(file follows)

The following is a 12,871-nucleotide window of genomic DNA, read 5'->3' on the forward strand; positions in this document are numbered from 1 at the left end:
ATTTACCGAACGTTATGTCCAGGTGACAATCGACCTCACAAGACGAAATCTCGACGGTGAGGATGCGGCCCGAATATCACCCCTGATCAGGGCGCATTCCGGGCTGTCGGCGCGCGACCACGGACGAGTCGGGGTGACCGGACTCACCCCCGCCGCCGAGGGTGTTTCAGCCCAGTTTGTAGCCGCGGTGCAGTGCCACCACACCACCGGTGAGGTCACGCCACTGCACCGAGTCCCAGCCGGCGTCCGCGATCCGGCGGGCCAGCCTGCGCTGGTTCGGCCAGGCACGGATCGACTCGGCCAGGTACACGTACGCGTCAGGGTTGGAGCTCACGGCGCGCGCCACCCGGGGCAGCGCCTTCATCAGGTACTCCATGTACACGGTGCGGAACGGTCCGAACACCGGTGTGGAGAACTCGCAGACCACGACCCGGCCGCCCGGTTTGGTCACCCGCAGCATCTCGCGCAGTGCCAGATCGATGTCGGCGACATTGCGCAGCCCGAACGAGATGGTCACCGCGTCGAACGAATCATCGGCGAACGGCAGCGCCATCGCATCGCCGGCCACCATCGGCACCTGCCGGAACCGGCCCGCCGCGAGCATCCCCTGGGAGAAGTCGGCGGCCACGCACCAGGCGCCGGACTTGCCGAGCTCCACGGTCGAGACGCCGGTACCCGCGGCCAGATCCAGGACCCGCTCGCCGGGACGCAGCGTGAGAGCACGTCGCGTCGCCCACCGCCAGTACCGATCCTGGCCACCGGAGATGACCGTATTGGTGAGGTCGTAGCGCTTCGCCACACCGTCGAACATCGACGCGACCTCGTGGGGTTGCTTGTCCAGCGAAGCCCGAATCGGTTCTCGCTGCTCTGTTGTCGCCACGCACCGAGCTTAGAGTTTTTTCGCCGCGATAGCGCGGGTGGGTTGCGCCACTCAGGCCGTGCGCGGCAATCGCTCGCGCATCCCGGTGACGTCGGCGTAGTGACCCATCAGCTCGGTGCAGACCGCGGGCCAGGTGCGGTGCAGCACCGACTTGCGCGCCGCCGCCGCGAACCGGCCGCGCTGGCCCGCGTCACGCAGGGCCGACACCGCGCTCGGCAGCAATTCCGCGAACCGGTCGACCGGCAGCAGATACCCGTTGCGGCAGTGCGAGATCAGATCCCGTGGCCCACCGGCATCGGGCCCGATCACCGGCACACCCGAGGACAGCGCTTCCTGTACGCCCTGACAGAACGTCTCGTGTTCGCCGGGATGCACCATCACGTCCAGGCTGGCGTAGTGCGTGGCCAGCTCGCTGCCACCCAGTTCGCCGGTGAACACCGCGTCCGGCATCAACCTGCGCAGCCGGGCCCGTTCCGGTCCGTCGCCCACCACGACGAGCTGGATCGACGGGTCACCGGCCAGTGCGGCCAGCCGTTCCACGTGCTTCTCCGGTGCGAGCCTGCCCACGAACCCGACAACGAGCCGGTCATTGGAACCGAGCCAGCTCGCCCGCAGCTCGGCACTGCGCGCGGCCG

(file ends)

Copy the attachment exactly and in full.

The following is a 12,871-nucleotide window of genomic DNA, read 5'->3' on the forward strand; positions in this document are numbered from 1 at the left end:
ATTTACCGAACGTTATGTCCAGGTGACAATCGACCTCACAAGACGAAATCTCGACGGTGAGGATGCGGCCCGAATATCACCCCTGATCAGGGCGCATTCCGGGCTGTCGGCGCGCGACCACGGACGAGTCGGGGTGACCGGACTCACCCCCGCCGCCGAGGGTGTTTCAGCCCAGTTTGTAGCCGCGGTGCAGTGCCACCACACCACCGGTGAGGTCACGCCACTGCACCGAGTCCCAGCCGGCGTCCGCGATCCGGCGGGCCAGCCTGCGCTGGTTCGGCCAGGCACGGATCGACTCGGCCAGGTACACGTACGCGTCAGGGTTGGAGCTCACGGCGCGCGCCACCCGGGGCAGCGCCTTCATCAGGTACTCCATGTACACGGTGCGGAACGGTCCGAACACCGGTGTGGAGAACTCGCAGACCACGACCCGGCCGCCCGGTTTGGTCACCCGCAGCATCTCGCGCAGTGCCAGATCGATGTCGGCGACATTGCGCAGCCCGAACGAGATGGTCACCGCGTCGAACGAATCATCGGCGAACGGCAGCGCCATCGCATCGCCGGCCACCATCGGCACCTGCCGGAACCGGCCCGCCGCGAGCATCCCCTGGGAGAAGTCGGCGGCCACGCACCAGGCGCCGGACTTGCCGAGCTCCACGGTCGAGACGCCGGTACCCGCGGCCAGATCCAGGACCCGCTCGCCGGGACGCAGCGTGAGAGCACGTCGCGTCGCCCACCGCCAGTACCGATCCTGGCCACCGGAGATGACCGTATTGGTGAGGTCGTAGCGCTTCGCCACACCGTCGAACATCGACGCGACCTCGTGGGGTTGCTTGTCCAGCGAAGCCCGAATCGGTTCTCGCTGCTCTGTTGTCGCCACGCACCGAGCTTAGAGTTTTTTCGCCGCGATAGCGCGGGTGGGTTGCGCCACTCAGGCCGTGCGCGGCAATCGCTCGCGCATCCCGGTGACGTCGGCGTAGTGACCCATCAGCTCGGTGCAGACCGCGGGCCAGGTGCGGTGCAGCACCGACTTGCGCGCCGCCGCCGCGAACCGGCCGCGCTGGCCCGCGTCACGCAGGGCCGACACCGCGCTCGGCAGCAATTCCGCGAACCGGTCGACCGGCAGCAGATACCCGTTGCGGCAGTGCGAGATCAGATCCCGTGGCCCACCGGCATCGGGCCCGATCACCGGCACACCCGAGGACAGCGCTTCCTGTACGCCCTGACAGAACGTCTCGTGTTCGCCGGGATGCACCATCACGTCCAGGCTGGCGTAGTGCGTGGCCAGCTCGCTGCCACCCAGTTCGCCGGTGAACACCGCGTCCGGCATCAACCTGCGCAGCCGGGCCCGTTCCGGTCCGTCGCCCACCACGACGAGCTGGATCGACGGGTCACCGGCCAGTGCGGCCAGCCGTTCCACGTGCTTCTCCGGTGCGAGCCTGCCCACGAACCCGACAACGAGCCGGTCATTGGAACCGAGCCAGCTCGCCCGCAGCTCGGCACTGCGCGCGGCCG